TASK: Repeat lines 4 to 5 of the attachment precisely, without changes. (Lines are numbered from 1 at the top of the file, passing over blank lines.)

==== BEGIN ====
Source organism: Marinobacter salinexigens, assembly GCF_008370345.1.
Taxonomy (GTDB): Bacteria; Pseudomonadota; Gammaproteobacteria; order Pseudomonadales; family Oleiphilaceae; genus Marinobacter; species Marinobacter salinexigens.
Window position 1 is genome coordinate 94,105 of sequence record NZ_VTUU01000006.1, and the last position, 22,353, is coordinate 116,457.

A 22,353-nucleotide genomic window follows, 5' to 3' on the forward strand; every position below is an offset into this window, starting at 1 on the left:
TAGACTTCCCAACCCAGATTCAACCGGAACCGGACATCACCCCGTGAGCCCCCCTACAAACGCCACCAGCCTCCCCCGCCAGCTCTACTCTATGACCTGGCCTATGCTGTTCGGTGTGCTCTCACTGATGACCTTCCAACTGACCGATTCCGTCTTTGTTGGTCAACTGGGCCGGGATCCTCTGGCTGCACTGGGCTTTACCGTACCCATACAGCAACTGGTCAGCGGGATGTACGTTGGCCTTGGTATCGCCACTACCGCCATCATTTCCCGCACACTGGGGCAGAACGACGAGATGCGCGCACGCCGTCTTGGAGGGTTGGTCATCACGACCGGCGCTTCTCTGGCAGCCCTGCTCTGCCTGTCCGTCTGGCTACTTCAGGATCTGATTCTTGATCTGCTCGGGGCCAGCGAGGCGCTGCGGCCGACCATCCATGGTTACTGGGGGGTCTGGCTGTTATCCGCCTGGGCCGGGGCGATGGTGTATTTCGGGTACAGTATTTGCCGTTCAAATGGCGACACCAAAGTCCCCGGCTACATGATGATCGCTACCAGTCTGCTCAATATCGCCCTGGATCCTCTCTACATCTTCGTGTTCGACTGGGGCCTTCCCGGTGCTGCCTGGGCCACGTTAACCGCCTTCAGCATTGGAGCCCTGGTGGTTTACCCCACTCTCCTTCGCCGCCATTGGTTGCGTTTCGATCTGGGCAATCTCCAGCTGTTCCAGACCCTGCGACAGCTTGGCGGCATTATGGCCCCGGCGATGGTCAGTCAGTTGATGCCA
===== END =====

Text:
A 22,353-nucleotide genomic window follows, 5' to 3' on the forward strand; every position below is an offset into this window, starting at 1 on the left:
TAGACTTCCCAACCCAGATTCAACCGGAACCGGACATCACCCCGTGAGCCCCCCTACAAACGCCACCAGCCTCCCCCGCCAGCTCTACTCTATGACCTGGCCTATGCTGTTCGGTGTGCTCTCACTGATGACCTTCCAACTGACCGATTCCGTCTTTGTTGGTCAACTGGGCCGGGATCCTCTGGCTGCACTGGGCTTTACCGTACCCATACAGCAACTGGTCAGCGGGATGTACGTTGGCCTTGGTATCGCCACTACCGCCATCATTTCCCGCACACTGGGGCAGAACGACGAGATGCGCGCACGCCGTCTTGGAGGGTTGGTCATCACGACCGGCGCTTCTCTGGCAGCCCTGCTCTGCCTGTCCGTCTGGCTACTTCAGGATCTGATTCTTGATCTGCTCGGGGCCAGCGAGGCGCTGCGGCCGACCATCCATGGTTACTGGGGGGTCTGGCTGTTATCCGCCTGGGCCGGGGCGATGGTGTATTTCGGGTACAGTATTTGCCGTTCAAATGGCGACACCAAAGTCCCCGGCTACATGATGATCGCTACCAGTCTGCTCAATATCGCCCTGGATCCTCTCTACATCTTCGTGTTCGACTGGGGCCTTCCCGGTGCTGCCTGGGCCACGTTAACCGCCTTCAGCATTGGAGCCCTGGTGGTTTACCCCACTCTCCTTCGCCGCCATTGGTTGCGTTTCGATCTGGGCAATCTCCAGCTGTTCCAGACCCTGCGACAGCTTGGCGGCATTATGGCCCCGGCGATGGTCAGTCAGTTGATGCCA